Monday, October 04, 2021

New 3-part universal test for demand futility fails to excuse demand on Facebook board

By Joanne Cursinella, J.D.

The Delaware Supreme Court adopted a chancery court standard establishing a new three-part test as the universal test for assessing whether demand should be excused as futile, finding as a result that demand was not excused on Facebook’s board in connection with an allegation of bias in the approval of a stock reclassification plan (United Food and Commercial Workers Union and Participating Food Industry Employers Tri-State Pension Fund v. Zuckerberg, September 23, 2021, Montgomery-Reeves, T.).

Reclassification. This action stems from a Facebook stock reclassification plan approved by the Facebook board of directors to facilitate a way for the founder, CEO, and chairman of the board, Mark Zuckerberg, to contribute to charity pursuant to a “Giving Pledge” without relinquishing control of the company. Eventually, a plan was approved by the board. Several suits were filed and settled as a result. Facebook stockholder Tri-State Pension Fund then filed a class action seeking to recoup the money Facebook spent defending and settling the reclassification. The complaint asserted a single count alleging that the “Director Defendants” breached their fiduciary duties of care and loyalty by improperly negotiating and approving the reclassification and claimed that demand was futile. The parties agreed that Aronson v. Lewis (473 A.2d 805 (Del. 1984)) applied to Tri-State’s complaint.

The Court of Chancery issued a memorandum opinion dismissing the complaint for failing to comply with Rule 23.1. The court held that demand was required because the complaint did not contain particularized allegations raising reasonable doubt that a majority of the demand board received a material personal benefit from the reclassification, faced a substantial likelihood of liability for approving the reclassification, or lacked independence from another interested party. Tri-State appealed and this court affirmed the lower court’s opinion.

New universal standard for demand futility review. The question before the court was whether demand was excused as futile. In the present action, Tri-State alleged that demand was excused as futile for several reasons, including that the board’s negotiation and approval of the reclassification was not a valid exercise of business judgment because their decision was not fully informed and that a majority of them lacked independence from Zuckerberg.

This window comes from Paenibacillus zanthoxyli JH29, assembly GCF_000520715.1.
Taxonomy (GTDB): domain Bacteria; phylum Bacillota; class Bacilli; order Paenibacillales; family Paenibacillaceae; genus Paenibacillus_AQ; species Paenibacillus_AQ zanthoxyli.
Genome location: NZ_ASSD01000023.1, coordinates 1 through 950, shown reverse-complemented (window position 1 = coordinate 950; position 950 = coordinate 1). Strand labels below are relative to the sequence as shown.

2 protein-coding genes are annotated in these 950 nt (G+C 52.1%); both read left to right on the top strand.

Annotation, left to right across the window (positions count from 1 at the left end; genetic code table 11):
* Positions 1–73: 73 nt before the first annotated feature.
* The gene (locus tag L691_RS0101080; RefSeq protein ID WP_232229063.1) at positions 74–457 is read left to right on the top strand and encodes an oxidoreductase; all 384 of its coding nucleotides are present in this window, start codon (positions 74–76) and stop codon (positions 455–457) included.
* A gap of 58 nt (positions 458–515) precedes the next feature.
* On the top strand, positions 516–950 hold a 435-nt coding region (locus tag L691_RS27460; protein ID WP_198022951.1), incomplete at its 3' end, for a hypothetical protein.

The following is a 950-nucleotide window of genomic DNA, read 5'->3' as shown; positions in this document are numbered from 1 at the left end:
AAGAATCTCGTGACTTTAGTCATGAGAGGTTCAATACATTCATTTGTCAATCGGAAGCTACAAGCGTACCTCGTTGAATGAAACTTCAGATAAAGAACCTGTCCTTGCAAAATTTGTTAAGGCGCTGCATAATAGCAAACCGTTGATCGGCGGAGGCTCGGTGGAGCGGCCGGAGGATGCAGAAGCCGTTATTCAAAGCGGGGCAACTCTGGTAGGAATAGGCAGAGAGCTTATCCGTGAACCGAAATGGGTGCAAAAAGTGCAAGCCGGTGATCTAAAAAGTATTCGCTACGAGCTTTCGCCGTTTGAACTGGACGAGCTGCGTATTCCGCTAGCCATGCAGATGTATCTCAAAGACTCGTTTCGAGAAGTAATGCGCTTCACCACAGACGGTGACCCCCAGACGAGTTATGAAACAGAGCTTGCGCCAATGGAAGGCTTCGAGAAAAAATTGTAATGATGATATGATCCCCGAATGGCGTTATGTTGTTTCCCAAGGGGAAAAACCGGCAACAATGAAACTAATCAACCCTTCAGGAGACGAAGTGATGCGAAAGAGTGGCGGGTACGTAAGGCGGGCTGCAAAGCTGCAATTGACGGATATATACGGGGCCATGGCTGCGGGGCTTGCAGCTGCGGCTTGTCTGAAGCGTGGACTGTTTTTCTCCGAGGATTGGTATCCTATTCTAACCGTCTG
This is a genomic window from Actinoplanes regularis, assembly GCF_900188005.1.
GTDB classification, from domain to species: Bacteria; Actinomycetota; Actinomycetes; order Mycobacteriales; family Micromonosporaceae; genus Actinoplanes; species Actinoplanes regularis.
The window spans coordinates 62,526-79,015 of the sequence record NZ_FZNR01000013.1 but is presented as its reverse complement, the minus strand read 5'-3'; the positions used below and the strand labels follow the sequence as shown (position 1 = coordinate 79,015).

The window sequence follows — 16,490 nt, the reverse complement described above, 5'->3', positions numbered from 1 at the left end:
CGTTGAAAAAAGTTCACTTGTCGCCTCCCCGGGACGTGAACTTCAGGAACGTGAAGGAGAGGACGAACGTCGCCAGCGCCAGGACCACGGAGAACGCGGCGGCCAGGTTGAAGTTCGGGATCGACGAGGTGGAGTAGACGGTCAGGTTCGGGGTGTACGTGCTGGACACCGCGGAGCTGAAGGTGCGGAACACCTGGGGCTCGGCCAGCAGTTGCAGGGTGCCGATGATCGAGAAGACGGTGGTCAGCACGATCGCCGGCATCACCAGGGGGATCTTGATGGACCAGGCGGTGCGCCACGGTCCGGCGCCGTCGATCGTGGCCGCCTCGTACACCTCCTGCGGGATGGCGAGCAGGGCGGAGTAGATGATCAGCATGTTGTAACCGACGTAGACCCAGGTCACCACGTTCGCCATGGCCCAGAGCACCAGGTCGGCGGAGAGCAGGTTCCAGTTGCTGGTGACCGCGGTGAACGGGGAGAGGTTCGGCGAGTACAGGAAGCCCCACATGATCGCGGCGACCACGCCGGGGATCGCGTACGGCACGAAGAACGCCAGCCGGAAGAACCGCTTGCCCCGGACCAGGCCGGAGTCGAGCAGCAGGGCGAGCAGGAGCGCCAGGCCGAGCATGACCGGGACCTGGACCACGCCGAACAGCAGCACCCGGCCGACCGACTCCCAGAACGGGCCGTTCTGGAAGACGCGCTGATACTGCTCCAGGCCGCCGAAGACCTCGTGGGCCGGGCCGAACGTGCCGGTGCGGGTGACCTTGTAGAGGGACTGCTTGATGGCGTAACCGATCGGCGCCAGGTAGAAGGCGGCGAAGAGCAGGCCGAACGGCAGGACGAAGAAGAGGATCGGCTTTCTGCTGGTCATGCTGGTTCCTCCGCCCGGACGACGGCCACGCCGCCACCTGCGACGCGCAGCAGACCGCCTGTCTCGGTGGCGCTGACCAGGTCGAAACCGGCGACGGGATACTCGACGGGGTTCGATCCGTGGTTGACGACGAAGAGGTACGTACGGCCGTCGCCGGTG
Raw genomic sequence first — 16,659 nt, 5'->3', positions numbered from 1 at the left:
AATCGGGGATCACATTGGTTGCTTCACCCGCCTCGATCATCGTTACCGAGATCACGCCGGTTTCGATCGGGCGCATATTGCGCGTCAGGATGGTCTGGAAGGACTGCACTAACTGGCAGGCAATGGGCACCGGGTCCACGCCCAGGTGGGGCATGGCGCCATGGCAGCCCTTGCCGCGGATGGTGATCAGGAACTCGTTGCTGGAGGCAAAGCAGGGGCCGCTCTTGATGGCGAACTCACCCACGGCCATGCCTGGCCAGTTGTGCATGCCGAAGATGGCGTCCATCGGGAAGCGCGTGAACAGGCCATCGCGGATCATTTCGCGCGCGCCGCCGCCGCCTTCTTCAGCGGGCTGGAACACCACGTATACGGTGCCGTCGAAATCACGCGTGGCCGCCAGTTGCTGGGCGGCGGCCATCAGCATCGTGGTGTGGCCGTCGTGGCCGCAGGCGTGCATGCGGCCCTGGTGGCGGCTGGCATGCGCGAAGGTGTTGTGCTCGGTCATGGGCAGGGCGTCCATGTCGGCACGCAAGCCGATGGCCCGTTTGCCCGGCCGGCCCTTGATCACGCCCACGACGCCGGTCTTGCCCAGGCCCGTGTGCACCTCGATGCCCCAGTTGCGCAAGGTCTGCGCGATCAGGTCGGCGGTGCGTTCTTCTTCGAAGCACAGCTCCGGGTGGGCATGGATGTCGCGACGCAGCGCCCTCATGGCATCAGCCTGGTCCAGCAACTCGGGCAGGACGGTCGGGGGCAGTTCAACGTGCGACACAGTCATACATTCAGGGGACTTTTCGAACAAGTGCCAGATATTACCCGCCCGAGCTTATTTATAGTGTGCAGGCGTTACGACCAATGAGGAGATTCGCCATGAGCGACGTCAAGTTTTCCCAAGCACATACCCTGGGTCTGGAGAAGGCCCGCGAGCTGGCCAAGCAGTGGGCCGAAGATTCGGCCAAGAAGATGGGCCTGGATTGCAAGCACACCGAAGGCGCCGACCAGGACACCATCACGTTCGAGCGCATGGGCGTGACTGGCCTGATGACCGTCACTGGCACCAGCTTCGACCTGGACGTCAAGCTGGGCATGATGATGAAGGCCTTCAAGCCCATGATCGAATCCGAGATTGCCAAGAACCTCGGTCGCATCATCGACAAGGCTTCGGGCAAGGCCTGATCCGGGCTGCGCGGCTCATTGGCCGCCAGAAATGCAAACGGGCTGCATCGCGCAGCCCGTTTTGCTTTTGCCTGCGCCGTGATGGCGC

First, Tri-State argued that the Court of Chancery erred by holding that exculpated duty-of-care violations do not satisfy the second prong of the Aronson test. Second, Tri-State argued that its complaint contained particularized allegations establishing that a majority of the directors on the demand board were beholden to Zuckerberg.

In its analysis, the court found the three-part test for demand futility the Court of Chancery applied below is consistent with both Aronson and Rales v. Blasband (634 A.2d 927 (Del. 1993)), which were blended to devise the three-part test, and their progeny, and so adopted it as the universal standard. The three-part analysis is (i) whether the director received a material personal benefit from the alleged misconduct that is the subject of the litigation demand; (ii) whether the director would face a substantial likelihood of liability on any of the claims that are the subject of the litigation demand; and (iii) whether the director lacks independence from someone who received a material personal benefit from the alleged misconduct that is the subject of the litigation demand or who would face a substantial likelihood of liability on any of the claims that are the subject of the litigation demand.

And because the three-part test is consistent with and enhances Aronson, Rales, and subsequent cases, the court said it didn’t need to overrule Aronson to adopt this refined test, and that cases properly construing Aronson, Rales, and their progeny remain good law.

Applied here, the court found that Tri-State failed to raise a reasonable doubt that either any of the relevant defendants was beholden to Zuckerberg or made any allegation that would excuse demand, affirming the lower court’s decision.

The case is No. 404, 2020.